Truth or Dare

April 20, 2012

Dear Members and Friends,

Adding to the ramifications of India’s missile test, earlier this week in condemnation of North Korea’s failed ballistic missile launch, the United Nations general assembly applied additional sanctions toward North Korea and the United States withdrew from its obligation to provide 240,000 tons of food aid. North Korea stated that it had unilaterally withdrawn from the agreement with the United States enabling them to proceed with nuclear weapon testing and more launches of their ballistic missile fleet. Their new leader, Kim Jong-Un, made a historically strong public statement in support of the North Korean military in addressing his nation and publicly displayed North Korea’s new 3 stage mobile long-range missile similar in style, theme and propaganda to the old Soviet parades, during the heights of the Cold War where perception meant power.

Both Japan and South Korea have condemned the launched failure and heated up their diplomatic rhetoric. Meanwhile the United States military presence in the region and our State Department are working to de-escalate the situation by ignoring the political and military bravado of North Korea and restraining our allies. Furthermore we are assuring our allies in the region that they will be defended and protected by the United States should an outbreak of North Korean aggression take place. Missile defense plays an absolute critical role in de-escalating this ongoing crisis as a primary element for both the State Department and the Defense Department.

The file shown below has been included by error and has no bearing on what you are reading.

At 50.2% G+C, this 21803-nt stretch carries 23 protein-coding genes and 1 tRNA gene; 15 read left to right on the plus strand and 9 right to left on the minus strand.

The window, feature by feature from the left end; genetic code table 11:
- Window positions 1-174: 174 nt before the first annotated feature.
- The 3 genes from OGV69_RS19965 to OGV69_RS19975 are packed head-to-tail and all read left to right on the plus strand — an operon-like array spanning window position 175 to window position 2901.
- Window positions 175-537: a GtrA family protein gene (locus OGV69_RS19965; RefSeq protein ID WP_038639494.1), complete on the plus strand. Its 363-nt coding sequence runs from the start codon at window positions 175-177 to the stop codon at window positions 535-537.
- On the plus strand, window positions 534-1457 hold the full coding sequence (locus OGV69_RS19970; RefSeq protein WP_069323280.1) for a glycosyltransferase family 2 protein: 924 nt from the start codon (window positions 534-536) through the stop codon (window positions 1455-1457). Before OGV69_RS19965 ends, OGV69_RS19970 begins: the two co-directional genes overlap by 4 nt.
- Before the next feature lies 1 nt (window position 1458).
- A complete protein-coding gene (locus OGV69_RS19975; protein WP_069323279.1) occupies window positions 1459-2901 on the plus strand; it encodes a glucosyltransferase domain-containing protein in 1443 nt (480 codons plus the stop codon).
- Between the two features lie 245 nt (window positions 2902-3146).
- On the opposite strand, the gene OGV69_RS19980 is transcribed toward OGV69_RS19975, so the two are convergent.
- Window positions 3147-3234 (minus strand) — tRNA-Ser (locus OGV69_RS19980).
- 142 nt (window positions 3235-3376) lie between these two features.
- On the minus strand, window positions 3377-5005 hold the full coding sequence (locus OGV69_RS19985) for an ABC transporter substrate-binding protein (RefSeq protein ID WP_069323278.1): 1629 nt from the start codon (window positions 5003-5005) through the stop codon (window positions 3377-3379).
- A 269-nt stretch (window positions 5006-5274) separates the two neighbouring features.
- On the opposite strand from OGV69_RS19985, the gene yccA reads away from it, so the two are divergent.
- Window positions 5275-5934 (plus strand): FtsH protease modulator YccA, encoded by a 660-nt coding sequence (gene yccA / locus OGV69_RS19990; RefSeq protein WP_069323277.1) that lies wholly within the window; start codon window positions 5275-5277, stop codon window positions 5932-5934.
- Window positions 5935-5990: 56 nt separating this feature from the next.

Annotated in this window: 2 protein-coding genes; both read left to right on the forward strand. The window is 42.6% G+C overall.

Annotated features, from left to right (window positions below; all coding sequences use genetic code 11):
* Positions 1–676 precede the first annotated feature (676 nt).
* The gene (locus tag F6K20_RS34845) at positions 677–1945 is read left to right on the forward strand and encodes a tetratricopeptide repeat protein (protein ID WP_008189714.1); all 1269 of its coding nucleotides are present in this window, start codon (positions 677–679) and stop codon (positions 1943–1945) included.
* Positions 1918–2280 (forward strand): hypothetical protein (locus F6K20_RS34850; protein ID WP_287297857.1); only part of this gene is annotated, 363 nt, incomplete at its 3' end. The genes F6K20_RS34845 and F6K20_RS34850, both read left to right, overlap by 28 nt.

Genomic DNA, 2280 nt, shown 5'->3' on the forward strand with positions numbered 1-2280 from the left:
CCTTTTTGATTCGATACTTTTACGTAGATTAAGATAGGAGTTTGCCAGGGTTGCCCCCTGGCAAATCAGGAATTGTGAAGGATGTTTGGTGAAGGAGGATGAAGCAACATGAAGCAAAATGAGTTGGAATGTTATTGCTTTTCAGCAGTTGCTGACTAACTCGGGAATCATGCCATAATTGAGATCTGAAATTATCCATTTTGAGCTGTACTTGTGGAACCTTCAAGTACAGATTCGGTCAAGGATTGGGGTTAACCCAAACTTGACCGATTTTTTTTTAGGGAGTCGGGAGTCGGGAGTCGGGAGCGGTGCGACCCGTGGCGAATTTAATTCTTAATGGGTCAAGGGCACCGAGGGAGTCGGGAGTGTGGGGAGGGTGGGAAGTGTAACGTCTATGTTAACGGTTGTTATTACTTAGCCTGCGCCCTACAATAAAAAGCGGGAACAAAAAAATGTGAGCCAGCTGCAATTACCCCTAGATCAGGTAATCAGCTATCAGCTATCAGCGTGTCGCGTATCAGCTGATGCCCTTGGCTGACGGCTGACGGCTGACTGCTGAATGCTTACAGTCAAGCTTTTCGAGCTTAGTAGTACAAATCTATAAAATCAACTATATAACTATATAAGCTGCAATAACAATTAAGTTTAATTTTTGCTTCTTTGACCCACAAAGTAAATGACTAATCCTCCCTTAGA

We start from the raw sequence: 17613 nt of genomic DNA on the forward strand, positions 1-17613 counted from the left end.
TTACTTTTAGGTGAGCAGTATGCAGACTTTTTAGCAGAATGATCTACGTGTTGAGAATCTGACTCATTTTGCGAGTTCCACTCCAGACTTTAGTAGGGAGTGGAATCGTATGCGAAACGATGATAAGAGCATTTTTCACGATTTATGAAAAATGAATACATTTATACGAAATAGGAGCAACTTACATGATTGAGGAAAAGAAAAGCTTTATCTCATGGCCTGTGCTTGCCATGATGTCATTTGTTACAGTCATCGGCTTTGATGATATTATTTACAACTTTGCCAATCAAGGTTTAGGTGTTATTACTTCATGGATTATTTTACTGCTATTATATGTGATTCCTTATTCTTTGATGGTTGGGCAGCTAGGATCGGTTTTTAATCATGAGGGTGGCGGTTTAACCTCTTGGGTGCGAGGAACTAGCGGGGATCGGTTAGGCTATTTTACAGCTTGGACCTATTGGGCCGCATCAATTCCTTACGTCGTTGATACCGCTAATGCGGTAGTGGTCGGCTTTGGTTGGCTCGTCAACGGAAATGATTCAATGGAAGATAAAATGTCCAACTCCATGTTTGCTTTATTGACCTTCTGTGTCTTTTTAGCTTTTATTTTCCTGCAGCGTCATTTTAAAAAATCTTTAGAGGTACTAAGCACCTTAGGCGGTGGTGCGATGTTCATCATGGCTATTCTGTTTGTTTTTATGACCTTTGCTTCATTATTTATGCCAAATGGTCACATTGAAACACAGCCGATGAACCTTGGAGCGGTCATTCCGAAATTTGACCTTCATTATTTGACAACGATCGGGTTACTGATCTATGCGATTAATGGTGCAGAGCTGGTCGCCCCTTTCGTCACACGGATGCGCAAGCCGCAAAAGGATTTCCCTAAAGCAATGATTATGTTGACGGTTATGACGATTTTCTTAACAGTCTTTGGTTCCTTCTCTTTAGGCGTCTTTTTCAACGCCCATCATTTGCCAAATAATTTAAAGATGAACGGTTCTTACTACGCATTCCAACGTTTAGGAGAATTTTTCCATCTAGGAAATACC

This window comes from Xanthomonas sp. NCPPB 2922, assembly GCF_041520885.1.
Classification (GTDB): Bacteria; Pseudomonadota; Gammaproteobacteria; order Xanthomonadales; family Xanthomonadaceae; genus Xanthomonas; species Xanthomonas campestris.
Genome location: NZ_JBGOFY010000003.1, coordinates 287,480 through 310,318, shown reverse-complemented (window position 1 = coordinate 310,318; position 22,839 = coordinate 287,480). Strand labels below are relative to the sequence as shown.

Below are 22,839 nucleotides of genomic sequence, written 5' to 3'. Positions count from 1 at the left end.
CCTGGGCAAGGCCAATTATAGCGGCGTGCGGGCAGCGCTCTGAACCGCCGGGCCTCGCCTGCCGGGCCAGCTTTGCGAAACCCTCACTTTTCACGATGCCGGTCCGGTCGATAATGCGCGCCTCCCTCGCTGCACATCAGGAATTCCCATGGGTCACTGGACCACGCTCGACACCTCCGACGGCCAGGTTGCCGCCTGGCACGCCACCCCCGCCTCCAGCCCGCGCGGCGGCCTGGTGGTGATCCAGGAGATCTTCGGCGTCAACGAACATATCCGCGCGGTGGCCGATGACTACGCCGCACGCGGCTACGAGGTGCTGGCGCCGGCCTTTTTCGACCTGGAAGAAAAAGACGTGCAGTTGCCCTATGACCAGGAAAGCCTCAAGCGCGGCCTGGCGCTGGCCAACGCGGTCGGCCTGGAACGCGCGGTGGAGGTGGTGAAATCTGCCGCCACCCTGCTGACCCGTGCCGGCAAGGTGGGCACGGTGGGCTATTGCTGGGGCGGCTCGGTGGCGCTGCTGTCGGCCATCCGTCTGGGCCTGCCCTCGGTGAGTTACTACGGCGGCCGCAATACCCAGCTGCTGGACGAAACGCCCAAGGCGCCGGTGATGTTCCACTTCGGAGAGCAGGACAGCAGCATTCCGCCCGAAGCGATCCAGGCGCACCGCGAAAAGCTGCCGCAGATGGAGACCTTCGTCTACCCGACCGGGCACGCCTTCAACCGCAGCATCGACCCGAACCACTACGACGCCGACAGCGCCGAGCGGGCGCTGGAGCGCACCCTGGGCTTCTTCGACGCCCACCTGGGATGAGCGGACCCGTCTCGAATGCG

In this game of truth or dare, where the release of bluster is allowed and seen as more effective in preventing conflict than the use of military pre-emption, the proliferation of nuclear weapons and ballistic missiles by North Korea is being accepted. As long as our allies feel safe and assured by our United States military capability in the region and their belief in direct involvement of the United States should escalation happen, proliferating will be allowed in the region whether or not North Korea abides by agreements with the United States and United Nation resolutions.

How much more do we need to bolster our limited missile defense capability to assure our allies that are also looking at our nation’s reduced missile defense budgets or do we continue to take the risk and dare of not having enough missile defense systems that we need to defend and protect our nation and allies.

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